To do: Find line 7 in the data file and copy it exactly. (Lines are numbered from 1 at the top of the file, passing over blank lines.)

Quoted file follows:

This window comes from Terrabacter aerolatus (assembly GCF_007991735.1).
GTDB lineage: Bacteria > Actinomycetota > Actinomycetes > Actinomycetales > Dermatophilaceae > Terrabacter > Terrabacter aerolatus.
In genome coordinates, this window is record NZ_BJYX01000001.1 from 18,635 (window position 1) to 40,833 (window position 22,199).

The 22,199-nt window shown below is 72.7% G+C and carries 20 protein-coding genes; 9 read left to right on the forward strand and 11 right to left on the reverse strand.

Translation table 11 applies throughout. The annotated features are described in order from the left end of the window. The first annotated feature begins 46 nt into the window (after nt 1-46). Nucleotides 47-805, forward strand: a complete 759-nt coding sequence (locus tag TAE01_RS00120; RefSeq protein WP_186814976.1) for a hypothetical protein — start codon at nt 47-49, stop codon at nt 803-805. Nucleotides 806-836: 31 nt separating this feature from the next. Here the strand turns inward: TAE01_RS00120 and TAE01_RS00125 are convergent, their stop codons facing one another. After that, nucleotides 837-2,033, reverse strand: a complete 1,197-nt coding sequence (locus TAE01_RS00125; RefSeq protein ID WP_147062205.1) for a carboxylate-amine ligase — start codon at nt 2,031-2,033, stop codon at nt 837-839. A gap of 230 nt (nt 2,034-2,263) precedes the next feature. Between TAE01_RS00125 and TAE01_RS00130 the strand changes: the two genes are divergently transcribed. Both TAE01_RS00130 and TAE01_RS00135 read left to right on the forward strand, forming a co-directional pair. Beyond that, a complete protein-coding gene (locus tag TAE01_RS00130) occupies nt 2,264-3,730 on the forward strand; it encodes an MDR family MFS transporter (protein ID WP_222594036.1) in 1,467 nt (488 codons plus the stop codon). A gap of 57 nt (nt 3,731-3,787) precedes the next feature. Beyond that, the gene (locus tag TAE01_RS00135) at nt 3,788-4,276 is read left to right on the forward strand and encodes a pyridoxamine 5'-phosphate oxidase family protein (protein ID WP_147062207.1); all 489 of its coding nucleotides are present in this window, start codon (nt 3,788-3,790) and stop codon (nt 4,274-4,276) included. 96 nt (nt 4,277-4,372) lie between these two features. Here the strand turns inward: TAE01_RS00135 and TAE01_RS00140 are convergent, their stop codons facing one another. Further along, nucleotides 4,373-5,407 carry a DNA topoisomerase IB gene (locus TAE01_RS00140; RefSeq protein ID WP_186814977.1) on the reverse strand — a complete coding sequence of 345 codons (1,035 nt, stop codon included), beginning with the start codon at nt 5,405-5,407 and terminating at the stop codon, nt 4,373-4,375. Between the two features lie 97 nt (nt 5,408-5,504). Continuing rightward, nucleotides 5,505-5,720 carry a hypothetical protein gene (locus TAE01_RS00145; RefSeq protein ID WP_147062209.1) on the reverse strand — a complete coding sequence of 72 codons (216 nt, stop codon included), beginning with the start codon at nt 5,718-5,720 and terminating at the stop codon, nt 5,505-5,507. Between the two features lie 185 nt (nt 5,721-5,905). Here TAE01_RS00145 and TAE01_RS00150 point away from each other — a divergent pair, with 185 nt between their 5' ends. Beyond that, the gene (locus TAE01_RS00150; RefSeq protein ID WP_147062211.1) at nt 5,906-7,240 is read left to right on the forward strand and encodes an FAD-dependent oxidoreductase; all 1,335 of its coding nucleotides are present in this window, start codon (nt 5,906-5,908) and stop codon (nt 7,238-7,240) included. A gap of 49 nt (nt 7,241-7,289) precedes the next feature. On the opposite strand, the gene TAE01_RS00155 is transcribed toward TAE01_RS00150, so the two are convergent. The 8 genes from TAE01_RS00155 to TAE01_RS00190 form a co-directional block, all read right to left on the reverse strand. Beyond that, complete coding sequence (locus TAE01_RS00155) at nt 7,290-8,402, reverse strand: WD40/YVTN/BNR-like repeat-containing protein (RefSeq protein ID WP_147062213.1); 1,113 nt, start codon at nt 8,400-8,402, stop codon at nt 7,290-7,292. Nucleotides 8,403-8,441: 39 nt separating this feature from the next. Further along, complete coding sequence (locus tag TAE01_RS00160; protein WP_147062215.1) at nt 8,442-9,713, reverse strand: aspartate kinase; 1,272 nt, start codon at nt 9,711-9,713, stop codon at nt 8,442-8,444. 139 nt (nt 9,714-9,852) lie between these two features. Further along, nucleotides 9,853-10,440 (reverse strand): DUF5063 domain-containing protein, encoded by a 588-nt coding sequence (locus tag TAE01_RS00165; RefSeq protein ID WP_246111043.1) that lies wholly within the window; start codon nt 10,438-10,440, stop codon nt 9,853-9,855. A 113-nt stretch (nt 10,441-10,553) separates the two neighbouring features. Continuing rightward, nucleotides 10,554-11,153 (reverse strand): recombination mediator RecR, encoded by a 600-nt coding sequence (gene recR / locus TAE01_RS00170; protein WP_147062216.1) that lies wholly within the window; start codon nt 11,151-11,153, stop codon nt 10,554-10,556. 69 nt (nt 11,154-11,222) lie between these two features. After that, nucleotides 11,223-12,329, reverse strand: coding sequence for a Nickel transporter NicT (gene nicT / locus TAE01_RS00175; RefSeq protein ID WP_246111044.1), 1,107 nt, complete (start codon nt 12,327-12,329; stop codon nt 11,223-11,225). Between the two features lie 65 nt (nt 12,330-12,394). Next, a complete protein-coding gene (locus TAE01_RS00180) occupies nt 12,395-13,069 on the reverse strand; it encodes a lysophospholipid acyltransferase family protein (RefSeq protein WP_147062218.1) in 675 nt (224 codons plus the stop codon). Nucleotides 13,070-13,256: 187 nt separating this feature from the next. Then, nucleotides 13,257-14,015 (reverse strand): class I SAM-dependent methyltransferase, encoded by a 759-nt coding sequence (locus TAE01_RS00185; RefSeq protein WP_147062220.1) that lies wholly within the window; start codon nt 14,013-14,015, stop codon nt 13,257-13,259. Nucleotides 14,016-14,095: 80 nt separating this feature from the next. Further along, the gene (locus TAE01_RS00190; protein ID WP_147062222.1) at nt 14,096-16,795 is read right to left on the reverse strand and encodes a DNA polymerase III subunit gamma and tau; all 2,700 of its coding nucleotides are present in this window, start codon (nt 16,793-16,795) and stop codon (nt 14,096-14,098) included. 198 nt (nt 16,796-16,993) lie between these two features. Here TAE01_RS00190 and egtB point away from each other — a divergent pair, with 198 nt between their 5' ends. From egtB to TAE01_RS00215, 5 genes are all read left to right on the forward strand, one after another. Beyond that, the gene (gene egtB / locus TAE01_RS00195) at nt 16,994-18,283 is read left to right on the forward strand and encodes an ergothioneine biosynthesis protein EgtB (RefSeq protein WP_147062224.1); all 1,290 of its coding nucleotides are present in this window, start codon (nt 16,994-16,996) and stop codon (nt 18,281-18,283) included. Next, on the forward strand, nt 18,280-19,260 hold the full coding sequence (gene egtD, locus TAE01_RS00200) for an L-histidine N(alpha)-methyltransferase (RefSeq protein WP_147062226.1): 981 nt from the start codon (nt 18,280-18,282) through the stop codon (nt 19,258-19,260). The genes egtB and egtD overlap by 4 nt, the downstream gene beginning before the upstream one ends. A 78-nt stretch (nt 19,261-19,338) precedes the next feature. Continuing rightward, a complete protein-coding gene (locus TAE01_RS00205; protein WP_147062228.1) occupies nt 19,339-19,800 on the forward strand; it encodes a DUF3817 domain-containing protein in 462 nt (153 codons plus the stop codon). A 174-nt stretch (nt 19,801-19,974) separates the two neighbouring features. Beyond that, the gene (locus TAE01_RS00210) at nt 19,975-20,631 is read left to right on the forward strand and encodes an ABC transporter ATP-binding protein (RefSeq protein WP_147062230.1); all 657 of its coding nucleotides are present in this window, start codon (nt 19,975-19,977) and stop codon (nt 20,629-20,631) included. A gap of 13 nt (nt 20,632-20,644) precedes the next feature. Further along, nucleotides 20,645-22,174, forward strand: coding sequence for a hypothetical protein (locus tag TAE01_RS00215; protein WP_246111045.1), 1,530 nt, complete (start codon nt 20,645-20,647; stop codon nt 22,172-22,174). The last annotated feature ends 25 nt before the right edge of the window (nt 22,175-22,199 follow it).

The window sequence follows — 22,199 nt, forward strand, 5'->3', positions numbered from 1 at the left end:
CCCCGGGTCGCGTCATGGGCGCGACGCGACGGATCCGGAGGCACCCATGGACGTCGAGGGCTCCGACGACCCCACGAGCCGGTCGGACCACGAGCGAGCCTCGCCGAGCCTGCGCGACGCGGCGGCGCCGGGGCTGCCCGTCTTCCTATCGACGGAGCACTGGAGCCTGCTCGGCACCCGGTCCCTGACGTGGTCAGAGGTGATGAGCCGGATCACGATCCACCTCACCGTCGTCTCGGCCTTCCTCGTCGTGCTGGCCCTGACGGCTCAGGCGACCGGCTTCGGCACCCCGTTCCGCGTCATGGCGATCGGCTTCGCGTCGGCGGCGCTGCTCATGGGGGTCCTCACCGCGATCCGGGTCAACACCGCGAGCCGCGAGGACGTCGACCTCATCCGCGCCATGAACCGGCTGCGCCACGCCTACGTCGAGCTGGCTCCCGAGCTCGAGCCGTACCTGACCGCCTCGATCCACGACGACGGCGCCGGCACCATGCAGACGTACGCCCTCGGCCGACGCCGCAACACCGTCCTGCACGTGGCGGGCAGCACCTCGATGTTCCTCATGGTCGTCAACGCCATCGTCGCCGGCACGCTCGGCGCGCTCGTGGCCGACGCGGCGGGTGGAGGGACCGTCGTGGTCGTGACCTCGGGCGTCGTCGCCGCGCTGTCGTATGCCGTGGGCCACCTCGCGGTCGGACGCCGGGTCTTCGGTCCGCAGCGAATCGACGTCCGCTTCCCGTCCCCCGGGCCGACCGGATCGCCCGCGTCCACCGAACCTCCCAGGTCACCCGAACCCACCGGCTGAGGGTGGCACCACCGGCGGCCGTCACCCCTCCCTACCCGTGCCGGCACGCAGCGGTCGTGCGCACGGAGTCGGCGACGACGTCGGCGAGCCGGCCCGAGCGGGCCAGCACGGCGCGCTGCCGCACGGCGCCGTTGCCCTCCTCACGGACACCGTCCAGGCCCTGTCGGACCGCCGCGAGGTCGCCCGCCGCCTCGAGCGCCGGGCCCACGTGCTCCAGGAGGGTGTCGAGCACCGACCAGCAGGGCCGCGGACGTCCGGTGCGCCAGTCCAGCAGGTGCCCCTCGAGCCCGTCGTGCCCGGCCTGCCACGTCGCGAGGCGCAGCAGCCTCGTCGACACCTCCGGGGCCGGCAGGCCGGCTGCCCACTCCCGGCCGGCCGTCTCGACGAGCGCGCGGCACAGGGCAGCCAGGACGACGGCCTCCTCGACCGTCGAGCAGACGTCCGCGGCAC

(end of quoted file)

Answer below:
CCCCGGGTCGCGTCATGGGCGCGACGCGACGGATCCGGAGGCACCCATGGACGTCGAGGGCTCCGACGACCCCACGAGCCGGTCGGACCACGAGCGAGCCTCGCCGAGCCTGCGCGACGCGGCGGCGCCGGGGCTGCCCGTCTTCCTATCGACGGAGCACTGGAGCCTGCTCGGCACCCGGTCCCTGACGTGGTCAGAGGTGATGAGCCGGATCACGATCCACCTCACCGTCGTCTCGGCCTTCCTCGTCGTGCTGGCCCTGACGGCTCAGGCGACCGGCTTCGGCACCCCGTTCCGCGTCATGGCGATCGGCTTCGCGTCGGCGGCGCTGCTCATGGGGGTCCTCACCGCGATCCGGGTCAACACCGCGAGCCGCGAGGACGTCGACCTCATCCGCGCCATGAACCGGCTGCGCCACGCCTACGTCGAGCTGGCTCCCGAGCTCGAGCCGTACCTGACCGCCTCGATCCACGACGACGGCGCCGGCACCATGCAGACGTACGCCCTCGGCCGACGCCGCAACACCGTCCTGCACGTGGCGGGCAGCACCTCGATGTTCCTCATGGTCGTCAACGCCATCGTCGCCGGCACGCTCGGCGCGCTCGTGGCCGACGCGGCGGGTGGAGGGACCGTCGTGGTCGTGACCTCGGGCGTCGTCGCCGCGCTGTCGTATGCCGTGGGCCACCTCGCGGTCGGACGCCGGGTCTTCGGTCCGCAGCGAATCGACGTCCGCTTCCCGTCCCCCGGGCCGACCGGATCGCCCGCGTCCACCGAACCTCCCAGGTCACCCGAACCCACCGGCTGAGGGTGGCACCACCGGCGGCCGTCACCCCTCCCTACCCGTGCCGGCACGCAGCGGTCGTGCGCACGGAGTCGGCGACGACGTCGGCGAGCCGGCCCGAGCGGGCCAGCACGGCGCGCTGCCGCACGGCGCCGTTGCCCTCCTCACGGACACCGTCCAGGCCCTGTCGGACCGCCGCGAGGTCGCCCGCCGCCTCGAGCGCCGGGCCCACGTGCTCCAGGAGGGTGTCGAGCACCGACCAGCAGGGCCGCGGACGTCCGGTGCGCCAGTCCAGCAGGTGCCCCTCGAGCCCGTCGTGCCCGGCCTGCCACGTCGCGAGGCGCAGCAGCCTCGTCGACACCTCCGGGGCCGGCAGGCCGGCTGCCCACTCCCGGCCGGCCGTCTCGACGAGCGCGCGGCACAGGGCAGCCAGGACGACGGCCTCCTCGACCGTCGAGCAGACGTCCGCGGCAC